What separates today's most successful brands from the merely average ones? More and more consumers expect brands to have not just functional benefits but a meaningful social purpose. Consequently, companies are taking social stands in very noticeable ways—Airbnb used a Super Bowl ad to seal its commitment to diversity publically. Brands increasingly use social purpose to advise marketing, inform product innovation, and direct investments to social programs.
Brands with Purpose Are More Attractive to Consumers
If you’ve read Simon Sinek’s book “Start With Why” or heard his popular TED Talk, you probably recall one of the most famous quotes: “People don’t buy what you do. They buy why you do it.” People don’t connect to a company’s products or services. They buy into the reasons why these companies exist—the idea that a company exists for something larger than themselves.
A strong brand purpose means having a clear-cut brand perspective that influences what your company does and doesn’t do. Brand strategy consultants, myself included, agree it’s what drives your organization forward. Purposeful brands use their unique position and capabilities to deliver on something that matters to individuals, society or the world. Social purpose brands, such as Patagonia, have a meaningful social purpose engrained in their brand image.
Thanks to a decade of “Real Beauty” campaigns promoting the diversity and beauty of women, Dove successfully associated itself with the goal of positive body image. But after introducing a “limited edition” of body wash bottles meant to represent the various shapes and sizes of women (curvy, slender, and pear-shaped varieties), Dove faced serious backlash. The bottles were criticized for exploiting the very female insecurities that they claim to destroy.
Despite negative reactions to the bottles, most people still love the Dove brand—a survey of 2,209 American adults by Morning Consult, just after Dove launched the ad campaign, found that "82% of people still have a favorable view of Dove." In fact, Unilever’s “Sustainable Living” brands, which includes Dove and Ben & Jerry’s, delivered more than 60% of the company's growth in 2016.
Identify Your Social Purpose
For a social purpose to be credible, brands must first think about how their values and skill sets can contribute to society—carefully examining their internal environment to determine if it is a good fit for the organization and ensuring senior leaders are on board and the idea is economically sustainable. For example, Dove has been sold as a “beauty bar,” not a soap, since 1957. Therefore, it makes sense for Dove to focus on social needs tied to perceptions of beauty.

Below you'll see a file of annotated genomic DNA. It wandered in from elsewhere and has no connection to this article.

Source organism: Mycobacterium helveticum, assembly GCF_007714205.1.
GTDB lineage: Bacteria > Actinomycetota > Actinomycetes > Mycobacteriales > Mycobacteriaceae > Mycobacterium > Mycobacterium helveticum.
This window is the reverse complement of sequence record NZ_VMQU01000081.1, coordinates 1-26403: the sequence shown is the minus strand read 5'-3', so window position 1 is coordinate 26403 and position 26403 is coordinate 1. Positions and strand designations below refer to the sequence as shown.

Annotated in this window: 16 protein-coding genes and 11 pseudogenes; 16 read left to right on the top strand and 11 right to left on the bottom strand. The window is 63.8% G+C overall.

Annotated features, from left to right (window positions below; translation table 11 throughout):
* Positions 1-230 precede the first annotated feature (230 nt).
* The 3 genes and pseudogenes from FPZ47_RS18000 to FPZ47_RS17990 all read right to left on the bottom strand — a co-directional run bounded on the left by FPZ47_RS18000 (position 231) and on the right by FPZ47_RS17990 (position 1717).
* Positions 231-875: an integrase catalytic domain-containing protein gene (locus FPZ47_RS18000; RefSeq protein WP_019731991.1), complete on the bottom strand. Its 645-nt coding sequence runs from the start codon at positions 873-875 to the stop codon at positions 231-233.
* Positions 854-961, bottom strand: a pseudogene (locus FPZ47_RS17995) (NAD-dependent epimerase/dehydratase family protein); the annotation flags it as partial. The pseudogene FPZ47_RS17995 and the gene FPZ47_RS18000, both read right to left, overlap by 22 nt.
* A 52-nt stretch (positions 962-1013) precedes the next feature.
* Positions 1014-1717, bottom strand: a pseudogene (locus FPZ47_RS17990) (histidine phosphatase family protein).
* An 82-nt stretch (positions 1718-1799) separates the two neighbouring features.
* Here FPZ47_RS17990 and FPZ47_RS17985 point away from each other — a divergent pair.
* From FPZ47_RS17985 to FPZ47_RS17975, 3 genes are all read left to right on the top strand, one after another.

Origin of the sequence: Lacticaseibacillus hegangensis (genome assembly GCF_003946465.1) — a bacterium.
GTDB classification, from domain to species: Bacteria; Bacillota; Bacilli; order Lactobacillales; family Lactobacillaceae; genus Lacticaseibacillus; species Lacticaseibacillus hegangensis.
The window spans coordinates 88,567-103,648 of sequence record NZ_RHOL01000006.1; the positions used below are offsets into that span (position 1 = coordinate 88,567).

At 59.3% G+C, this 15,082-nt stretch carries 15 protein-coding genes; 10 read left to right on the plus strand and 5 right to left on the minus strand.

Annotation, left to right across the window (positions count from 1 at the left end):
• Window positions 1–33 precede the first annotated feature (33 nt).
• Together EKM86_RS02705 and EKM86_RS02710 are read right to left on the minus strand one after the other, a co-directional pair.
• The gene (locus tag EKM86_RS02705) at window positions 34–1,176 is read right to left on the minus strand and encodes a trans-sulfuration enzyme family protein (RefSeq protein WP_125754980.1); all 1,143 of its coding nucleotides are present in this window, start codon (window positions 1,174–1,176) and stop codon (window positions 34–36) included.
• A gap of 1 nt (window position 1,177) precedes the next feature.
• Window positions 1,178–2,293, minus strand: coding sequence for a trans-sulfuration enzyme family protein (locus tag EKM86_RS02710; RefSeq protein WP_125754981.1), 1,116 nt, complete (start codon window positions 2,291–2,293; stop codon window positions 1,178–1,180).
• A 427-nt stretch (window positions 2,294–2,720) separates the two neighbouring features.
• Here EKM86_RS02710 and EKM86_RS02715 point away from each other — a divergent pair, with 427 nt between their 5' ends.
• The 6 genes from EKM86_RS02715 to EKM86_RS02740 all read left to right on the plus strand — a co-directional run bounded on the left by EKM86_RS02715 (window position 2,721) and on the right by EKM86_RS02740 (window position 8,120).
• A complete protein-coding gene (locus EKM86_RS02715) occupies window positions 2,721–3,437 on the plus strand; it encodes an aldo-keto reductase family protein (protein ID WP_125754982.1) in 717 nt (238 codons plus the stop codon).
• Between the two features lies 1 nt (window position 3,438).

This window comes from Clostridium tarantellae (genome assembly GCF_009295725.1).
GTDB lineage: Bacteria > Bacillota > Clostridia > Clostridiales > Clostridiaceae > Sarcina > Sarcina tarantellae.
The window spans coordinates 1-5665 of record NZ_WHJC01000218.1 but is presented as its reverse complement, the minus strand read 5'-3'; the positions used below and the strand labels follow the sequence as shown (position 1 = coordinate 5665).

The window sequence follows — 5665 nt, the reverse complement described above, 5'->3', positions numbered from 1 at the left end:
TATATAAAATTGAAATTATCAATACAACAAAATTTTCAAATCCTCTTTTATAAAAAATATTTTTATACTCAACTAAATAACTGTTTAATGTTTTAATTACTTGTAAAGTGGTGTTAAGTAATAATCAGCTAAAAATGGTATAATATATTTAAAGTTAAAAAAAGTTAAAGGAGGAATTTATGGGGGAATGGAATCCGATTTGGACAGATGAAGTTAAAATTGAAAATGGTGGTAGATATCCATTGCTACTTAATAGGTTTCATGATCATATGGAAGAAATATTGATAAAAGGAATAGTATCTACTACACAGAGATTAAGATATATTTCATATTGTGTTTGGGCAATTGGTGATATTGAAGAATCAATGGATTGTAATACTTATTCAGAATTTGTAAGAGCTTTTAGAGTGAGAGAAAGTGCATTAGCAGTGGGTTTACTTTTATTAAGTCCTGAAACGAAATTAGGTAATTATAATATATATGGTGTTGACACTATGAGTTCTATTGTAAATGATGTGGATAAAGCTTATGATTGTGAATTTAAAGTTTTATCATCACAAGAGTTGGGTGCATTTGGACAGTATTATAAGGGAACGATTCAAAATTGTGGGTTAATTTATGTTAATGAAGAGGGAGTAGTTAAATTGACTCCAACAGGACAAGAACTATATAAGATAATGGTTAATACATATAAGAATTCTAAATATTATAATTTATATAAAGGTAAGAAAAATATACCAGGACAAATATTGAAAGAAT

Brands should also evaluate their customer base and product markets to determine whether the “social need” would assist in strengthening brand image and attributes. To assess the associations consumers may have, considerations include:
- Will target consumers perceive the social need as personally relevant?
- Will consumers be able to associate the brand with the social purpose easily?
- Will the strategy generate positive (and not negative) brand associations?
It’s important to think through how consumers will view the social purpose. Will they see the benefits as an asset? A liability? Or irrelevant to their purchase decision? Brand managers need to understand the full range of associations that different consumer segments may bring to a brand’s social claim.
Understandably companies are profit-driven, but stakeholders may question a brand’s motives if the initiative appears to be driven primarily by commercial interests. If the initiative offers no apparent social benefit, stakeholders may feel manipulated and cynical. Therefore, it’s vital to select a social purpose for which the brand can make a material contribution. Consider the following questions:
- Can the brand have a discernable impact on the social need?
- Are key stakeholders of the issue likely to support the brand actions?
- Can the brand avoid inconsistent messaging and a perception of opportunism?
Companies typically have good intentions when trying to tie their brands with a social need, but choosing the right one has long-term implications. Competing on social purpose requires that brands create value for all stakeholders—customers, employees, shareholders, and society at large—combining strategic acts of generosity with the diligent pursuit of brand goals.